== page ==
Córdoba: the sultana
Cordovan cuisine masterfully
combines the excellent local produce with meats and fish, always fresh despite
the fact that Córdoba has no coast. It is brought daily, the best and freshest.
Centuries of Muslim rule left a
deep mark in Cordovan cuisine, as you will be able to see for yourself once you
get exposed to the traditional fare. Córdoba is an important producer of olive
oil of the best quality, used in salads, gazpachos, fried dishes and many other
oils with Designation of
Origin Baena and Priego de Córdoba, used to dress numerous dishes, have a deep
and fruity flavour, low acidity and a penetrating aroma. They are ideal for
frying. Cordovan cuisine is based on the great local produce.
The mountains provide lamb, pork, beef and game meats. The
Guadalquivir river valley and the farmlands provide cereals and pulses. The
local farms yield outstanding products like green beans, artichokes, etc. We
must not forget the wonderful oxtail hotpot and the lamb casserole, or the
traditional flamenquines (fried meat rolls) and honey lamb, a treat for meat
Local hams and sausages are also excellent, like Valle de los
Pedroches Iberian cured ham, the long pork sausage, the salami from Pozo Blanco
and the black pudding from Fuente Ovejuna and Hinojosa.
gazpacho (cold veggie soup) is a delicacy and the Cordovan kind – called salmorejo – is very
special, with other things added like ham, roast rabbit and fried eggs.
Cordovan cuisine is strongly influenced by the centuries of Muslim presence.
This shows in its taste for spices like oregano, mint, tarragon and in the use
of many foods that were introduced by the Arabs, like rice, spinach and bitter
Another inherited custom is the preference for sweet and sour foods and the use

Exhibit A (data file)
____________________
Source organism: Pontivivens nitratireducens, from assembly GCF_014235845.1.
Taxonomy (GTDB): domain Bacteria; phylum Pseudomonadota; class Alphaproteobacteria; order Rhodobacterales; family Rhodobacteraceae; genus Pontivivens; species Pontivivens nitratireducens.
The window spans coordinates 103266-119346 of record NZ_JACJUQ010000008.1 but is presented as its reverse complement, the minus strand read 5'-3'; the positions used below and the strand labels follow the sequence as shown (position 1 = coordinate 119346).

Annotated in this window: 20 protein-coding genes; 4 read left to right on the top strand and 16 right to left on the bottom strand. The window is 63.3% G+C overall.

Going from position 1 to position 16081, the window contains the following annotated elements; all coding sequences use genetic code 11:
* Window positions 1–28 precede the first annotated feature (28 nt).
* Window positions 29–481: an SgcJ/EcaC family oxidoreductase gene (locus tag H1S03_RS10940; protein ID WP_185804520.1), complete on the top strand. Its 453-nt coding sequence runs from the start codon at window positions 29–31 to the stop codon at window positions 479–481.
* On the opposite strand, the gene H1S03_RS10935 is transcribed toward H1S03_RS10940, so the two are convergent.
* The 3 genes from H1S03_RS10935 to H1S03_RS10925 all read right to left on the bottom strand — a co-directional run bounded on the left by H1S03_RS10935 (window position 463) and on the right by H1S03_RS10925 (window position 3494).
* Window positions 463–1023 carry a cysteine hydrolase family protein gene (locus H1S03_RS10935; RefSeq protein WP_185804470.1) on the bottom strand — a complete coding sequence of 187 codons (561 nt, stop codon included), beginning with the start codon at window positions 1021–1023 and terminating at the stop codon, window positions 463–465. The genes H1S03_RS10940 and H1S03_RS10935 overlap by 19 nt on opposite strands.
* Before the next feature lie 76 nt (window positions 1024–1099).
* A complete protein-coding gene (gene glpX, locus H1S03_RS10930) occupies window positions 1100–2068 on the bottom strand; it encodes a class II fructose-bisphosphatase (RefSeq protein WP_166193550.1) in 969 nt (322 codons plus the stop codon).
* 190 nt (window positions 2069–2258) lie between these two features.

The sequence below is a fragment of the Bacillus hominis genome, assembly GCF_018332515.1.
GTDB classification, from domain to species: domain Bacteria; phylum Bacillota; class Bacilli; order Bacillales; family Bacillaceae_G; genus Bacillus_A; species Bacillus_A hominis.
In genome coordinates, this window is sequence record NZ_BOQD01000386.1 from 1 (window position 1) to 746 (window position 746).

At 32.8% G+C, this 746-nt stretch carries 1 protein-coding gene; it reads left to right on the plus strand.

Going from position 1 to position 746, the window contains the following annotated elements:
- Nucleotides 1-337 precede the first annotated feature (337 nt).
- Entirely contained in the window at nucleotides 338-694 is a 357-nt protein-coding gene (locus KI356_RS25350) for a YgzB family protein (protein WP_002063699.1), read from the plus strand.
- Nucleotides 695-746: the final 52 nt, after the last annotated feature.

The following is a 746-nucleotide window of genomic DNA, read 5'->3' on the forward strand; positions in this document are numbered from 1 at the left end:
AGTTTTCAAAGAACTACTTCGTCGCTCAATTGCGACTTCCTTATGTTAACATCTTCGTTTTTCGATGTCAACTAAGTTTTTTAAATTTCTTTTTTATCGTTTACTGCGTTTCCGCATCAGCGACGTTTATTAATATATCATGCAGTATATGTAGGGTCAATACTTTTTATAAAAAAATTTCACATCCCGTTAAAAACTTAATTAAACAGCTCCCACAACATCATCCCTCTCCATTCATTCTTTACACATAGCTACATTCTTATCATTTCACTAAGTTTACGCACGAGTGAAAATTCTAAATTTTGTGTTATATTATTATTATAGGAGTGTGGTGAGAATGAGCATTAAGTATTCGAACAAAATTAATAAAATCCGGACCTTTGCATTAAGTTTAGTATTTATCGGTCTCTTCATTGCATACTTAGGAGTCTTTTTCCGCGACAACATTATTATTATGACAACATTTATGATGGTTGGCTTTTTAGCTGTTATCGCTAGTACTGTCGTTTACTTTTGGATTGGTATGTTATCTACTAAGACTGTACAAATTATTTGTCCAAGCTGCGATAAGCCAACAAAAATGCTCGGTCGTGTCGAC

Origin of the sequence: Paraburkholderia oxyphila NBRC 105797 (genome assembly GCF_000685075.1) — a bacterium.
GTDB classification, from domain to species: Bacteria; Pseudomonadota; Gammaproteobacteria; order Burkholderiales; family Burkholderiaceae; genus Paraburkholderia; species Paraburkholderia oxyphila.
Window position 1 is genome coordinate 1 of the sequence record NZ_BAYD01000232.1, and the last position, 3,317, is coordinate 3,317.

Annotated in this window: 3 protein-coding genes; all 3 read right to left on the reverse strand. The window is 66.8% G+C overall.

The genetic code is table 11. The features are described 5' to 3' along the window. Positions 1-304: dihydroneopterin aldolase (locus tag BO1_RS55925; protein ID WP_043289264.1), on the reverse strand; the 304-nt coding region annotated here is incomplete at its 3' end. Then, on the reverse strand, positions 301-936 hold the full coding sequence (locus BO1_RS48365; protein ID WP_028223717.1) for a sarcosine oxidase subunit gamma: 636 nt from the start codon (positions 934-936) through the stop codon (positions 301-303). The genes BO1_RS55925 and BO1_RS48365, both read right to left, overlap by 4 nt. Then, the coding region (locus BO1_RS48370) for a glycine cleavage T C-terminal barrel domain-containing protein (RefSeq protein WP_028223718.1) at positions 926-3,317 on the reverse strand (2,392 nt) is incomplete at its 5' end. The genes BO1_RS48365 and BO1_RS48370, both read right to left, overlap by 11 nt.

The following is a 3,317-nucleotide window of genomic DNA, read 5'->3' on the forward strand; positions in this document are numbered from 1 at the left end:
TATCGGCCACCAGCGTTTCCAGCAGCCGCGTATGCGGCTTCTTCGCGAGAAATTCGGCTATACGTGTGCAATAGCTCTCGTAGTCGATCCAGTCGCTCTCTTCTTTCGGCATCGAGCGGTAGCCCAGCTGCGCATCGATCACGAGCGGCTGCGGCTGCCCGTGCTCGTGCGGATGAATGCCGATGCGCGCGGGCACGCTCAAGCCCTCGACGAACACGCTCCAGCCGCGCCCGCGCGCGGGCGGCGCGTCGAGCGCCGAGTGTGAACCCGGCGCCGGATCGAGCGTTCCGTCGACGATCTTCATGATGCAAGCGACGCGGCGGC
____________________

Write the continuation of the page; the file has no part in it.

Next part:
of vegetables not as side dishes, but rather as main courses. Delicious dishes
are made with fried courgette, aubergine, alboronía (vegetable stew) and
artichokes. Other dishes from this rich heritage are the traditional perol
cordobés (meat and rice casserole) made with ground almonds, raisins and
apple chunks and the olla cortijera (chickpea stew).
Desserts and wines
The desserts are also delicious, specially the Cordovan pie, made with puff
pastry, pumpkin preserves and cured ham. The use of ham in this dessert is
somewhat recent and it has come to replace turkey, who in turn replaced hen, the
Cordovan pie is very common, but it not by any means the only dessert from this
region, where sweets abound. We recommend ring-shaped pastries from Priego,
quince jelly from Puente Genil and the meringues from Aguilar.
The Christians also left their legacy in the confectionery of Córdoba, with
delicious, rich desserts like perrunas (baked sweet made with flour, lard,
orange juice and lemon peel), honey-coated pastries and shortbread.As for wines,
in Córdoba you should have the ones with Designation of Origin Montilla-Moriles,
which are dry and aromatic.
The latest trend of this D.O. is the making of white table wines with low
alcoholic-content, semi-sweet and dry. Pedro Ximénez white wines are also